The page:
Nebraska’s offense came alive against Wisconsin as the Huskers hit a stout Badgers defense for 21 chunk plays and 493 yards, but as has been the case for much of the season, whatever success Nebraska managed to have was undone by backbreaking mistakes.
The Huskers turned all that yardage into just three touchdowns in a 37-21 loss to Wisconsin. They went 2-for-4 in the red zone and 0-for-3 on fourth downs. As good as the offense was for long stretches, it wasn’t efficient enough to overcome the problems on defense and special teams as mistake after mistake killed Nebraska’s chances.
We could highlight any of a number of plays here — in a 16-point loss, there is no one play that made the difference — but in this case, we’re choosing one to represent them all. This week’s Play of the Game is Adrian Martinez’s second-quarter interception.
Martinez put together a masterful drive to give the Huskers a 14-10 lead early in the period, but Wisconsin responded in kind, traveling 86 yards in five plays to retake the lead at 17-14 midway through the quarter.
With the way Wisconsin runs the ball, the Huskers couldn’t afford to fall behind by multiple scores. Nebraska needed an answer. After a touchback on the kickoff, Martinez dropped back to pass on first down.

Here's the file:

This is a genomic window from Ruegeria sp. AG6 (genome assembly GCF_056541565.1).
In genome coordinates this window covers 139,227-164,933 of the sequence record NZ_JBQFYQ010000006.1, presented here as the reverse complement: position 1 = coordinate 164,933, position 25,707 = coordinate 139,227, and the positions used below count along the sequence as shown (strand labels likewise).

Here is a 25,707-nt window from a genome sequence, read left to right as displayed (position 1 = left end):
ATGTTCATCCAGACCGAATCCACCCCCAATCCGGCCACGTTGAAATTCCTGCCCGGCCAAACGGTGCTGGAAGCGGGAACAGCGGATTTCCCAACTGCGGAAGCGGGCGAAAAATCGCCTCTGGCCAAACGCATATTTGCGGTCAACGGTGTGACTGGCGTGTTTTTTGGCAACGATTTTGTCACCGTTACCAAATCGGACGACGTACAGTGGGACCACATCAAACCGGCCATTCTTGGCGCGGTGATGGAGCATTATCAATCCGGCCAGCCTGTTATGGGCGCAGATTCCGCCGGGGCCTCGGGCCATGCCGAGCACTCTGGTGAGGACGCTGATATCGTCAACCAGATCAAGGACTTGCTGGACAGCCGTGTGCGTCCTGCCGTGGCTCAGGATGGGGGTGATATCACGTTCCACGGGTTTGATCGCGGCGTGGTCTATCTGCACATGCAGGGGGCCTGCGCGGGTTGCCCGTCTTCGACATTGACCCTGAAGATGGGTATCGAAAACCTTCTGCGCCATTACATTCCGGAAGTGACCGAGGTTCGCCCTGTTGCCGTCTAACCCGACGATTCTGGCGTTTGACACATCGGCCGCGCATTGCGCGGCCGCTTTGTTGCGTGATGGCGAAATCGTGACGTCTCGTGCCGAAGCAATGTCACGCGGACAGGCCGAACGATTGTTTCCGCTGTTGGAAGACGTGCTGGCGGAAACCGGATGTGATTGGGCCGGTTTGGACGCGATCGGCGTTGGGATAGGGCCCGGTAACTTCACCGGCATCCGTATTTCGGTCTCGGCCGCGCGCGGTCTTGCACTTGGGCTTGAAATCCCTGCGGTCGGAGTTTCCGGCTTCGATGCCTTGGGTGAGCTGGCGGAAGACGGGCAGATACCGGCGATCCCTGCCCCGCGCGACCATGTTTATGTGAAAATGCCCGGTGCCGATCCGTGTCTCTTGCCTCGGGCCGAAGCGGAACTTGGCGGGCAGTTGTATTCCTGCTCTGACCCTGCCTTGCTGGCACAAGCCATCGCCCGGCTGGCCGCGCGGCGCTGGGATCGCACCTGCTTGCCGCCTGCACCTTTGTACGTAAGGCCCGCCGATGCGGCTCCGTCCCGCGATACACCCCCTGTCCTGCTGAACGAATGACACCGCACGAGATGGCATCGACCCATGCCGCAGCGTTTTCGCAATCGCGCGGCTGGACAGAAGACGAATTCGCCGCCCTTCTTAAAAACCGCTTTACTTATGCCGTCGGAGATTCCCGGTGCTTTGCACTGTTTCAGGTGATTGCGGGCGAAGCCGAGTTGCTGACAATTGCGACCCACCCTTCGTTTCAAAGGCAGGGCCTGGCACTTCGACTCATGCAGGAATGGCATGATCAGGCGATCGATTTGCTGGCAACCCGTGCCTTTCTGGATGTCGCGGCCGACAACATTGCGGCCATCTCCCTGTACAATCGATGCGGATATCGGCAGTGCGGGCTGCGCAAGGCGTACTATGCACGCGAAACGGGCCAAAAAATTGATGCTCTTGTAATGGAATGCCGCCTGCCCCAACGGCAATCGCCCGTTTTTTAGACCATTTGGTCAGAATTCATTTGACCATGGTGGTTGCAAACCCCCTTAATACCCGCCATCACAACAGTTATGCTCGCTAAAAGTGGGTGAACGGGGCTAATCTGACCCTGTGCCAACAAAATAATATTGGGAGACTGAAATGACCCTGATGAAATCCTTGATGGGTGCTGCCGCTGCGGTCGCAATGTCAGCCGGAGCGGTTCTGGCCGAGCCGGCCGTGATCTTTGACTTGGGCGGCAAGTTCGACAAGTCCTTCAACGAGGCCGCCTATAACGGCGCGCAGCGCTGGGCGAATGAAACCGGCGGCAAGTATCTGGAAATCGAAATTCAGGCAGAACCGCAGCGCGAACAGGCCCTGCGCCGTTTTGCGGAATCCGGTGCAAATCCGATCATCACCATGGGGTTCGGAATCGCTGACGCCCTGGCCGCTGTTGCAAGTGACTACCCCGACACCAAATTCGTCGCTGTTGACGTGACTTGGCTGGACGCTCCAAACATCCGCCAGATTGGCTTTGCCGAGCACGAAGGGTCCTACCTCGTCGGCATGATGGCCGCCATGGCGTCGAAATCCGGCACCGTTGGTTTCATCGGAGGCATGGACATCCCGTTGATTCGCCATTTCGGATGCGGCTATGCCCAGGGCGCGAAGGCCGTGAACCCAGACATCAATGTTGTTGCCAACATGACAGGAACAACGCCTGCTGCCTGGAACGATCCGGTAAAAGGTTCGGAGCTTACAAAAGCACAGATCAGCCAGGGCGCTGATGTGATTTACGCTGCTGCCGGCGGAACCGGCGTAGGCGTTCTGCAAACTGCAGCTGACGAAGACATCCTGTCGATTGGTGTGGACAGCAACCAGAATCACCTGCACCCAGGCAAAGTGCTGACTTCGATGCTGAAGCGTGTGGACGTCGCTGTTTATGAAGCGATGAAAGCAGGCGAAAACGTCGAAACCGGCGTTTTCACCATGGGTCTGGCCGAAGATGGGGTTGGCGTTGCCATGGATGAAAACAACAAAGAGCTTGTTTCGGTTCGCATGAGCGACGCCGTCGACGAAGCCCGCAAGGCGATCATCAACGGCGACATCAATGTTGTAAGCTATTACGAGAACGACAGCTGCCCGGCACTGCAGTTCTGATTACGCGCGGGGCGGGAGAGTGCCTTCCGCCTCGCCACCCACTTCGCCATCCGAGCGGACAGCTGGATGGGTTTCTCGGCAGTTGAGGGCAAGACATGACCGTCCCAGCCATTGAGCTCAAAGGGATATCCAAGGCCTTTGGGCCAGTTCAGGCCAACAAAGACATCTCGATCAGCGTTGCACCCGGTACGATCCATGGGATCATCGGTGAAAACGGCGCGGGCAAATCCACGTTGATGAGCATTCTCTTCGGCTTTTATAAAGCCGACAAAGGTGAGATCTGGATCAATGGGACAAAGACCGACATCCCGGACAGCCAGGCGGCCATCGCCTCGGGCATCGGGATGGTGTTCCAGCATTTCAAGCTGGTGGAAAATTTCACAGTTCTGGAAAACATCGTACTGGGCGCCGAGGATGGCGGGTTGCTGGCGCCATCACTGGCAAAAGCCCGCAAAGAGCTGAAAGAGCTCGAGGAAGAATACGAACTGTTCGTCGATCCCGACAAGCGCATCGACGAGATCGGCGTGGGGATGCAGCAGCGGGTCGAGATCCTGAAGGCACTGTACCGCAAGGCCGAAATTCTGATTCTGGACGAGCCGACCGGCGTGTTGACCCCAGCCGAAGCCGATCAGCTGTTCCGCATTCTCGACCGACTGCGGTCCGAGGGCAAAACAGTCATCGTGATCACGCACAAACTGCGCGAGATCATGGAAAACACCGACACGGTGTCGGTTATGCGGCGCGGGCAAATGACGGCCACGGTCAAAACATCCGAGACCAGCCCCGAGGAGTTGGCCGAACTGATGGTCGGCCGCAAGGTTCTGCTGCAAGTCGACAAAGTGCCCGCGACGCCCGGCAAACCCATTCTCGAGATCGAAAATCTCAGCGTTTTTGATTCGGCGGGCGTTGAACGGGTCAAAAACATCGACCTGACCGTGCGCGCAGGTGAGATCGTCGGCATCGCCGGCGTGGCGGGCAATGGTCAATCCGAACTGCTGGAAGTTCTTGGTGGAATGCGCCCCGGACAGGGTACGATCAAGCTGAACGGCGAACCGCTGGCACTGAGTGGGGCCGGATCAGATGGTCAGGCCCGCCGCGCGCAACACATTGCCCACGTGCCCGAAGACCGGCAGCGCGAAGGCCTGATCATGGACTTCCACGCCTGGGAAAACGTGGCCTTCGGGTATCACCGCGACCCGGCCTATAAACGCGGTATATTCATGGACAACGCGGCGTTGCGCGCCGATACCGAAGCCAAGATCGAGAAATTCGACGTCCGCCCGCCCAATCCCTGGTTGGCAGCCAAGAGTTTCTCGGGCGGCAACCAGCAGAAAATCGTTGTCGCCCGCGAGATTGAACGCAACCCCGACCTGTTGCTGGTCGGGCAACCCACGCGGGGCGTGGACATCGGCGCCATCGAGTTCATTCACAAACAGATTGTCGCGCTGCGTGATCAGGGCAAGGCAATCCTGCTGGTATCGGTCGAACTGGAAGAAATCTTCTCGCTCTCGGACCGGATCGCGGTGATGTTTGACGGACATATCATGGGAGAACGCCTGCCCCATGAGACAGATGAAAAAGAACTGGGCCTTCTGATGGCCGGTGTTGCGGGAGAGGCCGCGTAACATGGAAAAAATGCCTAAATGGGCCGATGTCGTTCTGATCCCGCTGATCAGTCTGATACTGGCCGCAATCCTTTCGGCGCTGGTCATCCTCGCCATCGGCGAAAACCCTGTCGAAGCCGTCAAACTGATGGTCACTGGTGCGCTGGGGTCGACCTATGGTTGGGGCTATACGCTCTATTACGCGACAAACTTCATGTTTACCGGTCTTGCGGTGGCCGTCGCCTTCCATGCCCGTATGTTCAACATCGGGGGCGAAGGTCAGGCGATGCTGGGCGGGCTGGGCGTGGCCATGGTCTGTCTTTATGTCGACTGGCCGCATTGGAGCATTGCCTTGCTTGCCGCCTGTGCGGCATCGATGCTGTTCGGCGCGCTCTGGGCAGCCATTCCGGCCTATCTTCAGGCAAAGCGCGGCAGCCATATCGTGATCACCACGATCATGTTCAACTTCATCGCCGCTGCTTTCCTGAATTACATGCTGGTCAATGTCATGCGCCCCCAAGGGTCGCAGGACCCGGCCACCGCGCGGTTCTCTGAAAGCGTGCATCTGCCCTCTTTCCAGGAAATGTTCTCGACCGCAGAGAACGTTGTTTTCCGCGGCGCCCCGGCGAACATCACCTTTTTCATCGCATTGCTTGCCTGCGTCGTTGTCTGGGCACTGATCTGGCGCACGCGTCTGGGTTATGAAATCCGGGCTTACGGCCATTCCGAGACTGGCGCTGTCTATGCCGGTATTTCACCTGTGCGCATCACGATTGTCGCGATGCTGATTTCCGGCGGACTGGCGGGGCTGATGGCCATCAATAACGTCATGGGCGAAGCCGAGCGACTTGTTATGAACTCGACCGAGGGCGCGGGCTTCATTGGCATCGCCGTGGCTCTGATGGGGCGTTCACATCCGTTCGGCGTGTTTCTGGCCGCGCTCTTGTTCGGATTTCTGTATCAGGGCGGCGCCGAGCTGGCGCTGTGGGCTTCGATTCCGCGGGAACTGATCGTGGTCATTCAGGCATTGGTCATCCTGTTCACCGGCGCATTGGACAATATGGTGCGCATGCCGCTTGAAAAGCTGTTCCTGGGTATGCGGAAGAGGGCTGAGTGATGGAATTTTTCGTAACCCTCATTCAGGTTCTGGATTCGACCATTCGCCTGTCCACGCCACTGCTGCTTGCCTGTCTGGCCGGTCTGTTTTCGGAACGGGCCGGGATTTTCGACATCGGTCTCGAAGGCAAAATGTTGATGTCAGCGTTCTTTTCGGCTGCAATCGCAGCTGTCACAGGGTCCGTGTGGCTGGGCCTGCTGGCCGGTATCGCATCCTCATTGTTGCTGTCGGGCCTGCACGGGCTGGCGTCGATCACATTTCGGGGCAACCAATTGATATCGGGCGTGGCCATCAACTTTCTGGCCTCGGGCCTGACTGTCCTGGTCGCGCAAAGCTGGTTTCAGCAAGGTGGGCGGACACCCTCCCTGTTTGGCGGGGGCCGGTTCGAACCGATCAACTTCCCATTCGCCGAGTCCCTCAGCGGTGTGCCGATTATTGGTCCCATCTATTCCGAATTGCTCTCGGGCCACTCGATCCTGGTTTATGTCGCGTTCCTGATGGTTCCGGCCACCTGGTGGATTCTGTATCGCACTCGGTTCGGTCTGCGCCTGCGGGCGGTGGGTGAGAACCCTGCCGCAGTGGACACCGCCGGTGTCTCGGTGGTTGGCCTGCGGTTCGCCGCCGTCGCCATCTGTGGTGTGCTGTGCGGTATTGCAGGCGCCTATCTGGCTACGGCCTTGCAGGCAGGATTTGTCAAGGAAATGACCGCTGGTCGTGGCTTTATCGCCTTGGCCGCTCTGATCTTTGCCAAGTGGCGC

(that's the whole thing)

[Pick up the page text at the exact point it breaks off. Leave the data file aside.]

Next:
— Wisconsin On BTN (@WisconsinOnBTN) November 16, 2019
Wisconsin only rushed three and the offensive line held up easily, giving the quarterback plenty of time to survey the field. Nebraska sent three receivers downfield while bringing Kanawai Noa across the formation on a drag.
After a moment, it looks like Martinez locks in on Noa and watches him run across the field before making the throw. What he didn’t see was linebacker Chris Orr hanging back at the line of scrimmage, watching his eyes. Looking off Noa or even making a simple pump fake very well might have moved Orr out of position, but Martinez didn’t do that. He simply tried to make the throw.
Orr jumped up and deflected the pass right into the hands of Jack Sanborn at the Nebraska 32-yard line and the linebacker returned it 11 yards to the 21. Three runs later, the Badgers were in the end zone. In less than two minutes, Nebraska went from up by four to down by 10.
“Kind of unfortunate in some ways, but I think he’ll learn from it,” Scott Frost said about the play. We had a deeper route down field, a route that works against corners on one side and man on the other and he has a check down shallow. They did a good job taking the deeper part away. Kanawai was open the whole play, I saw him coming across and Adrian got his eyes back down to him and tried to drop it to him and one of their defensive linemen were just spying him and reached up and tipped the ball. I think it’s unfortunate in a situation like that. Maybe if he moves his feet a little and opens up a lane to him or gets to him just a little quicker. It wasn’t a bad play by him, I think he’ll learn from it, it was just kind of an unfortunate deal.”
(I guess Frost didn’t see Orr either; he’s definitely not a defensive lineman.)
Nebraska went four-and-out on its next drive and the Badgers tacked on a field goal before halftime to take a 27-14 lead into the locker room. The Huskers held the Badgers to 10 points in the second half, but they only scored seven themselves.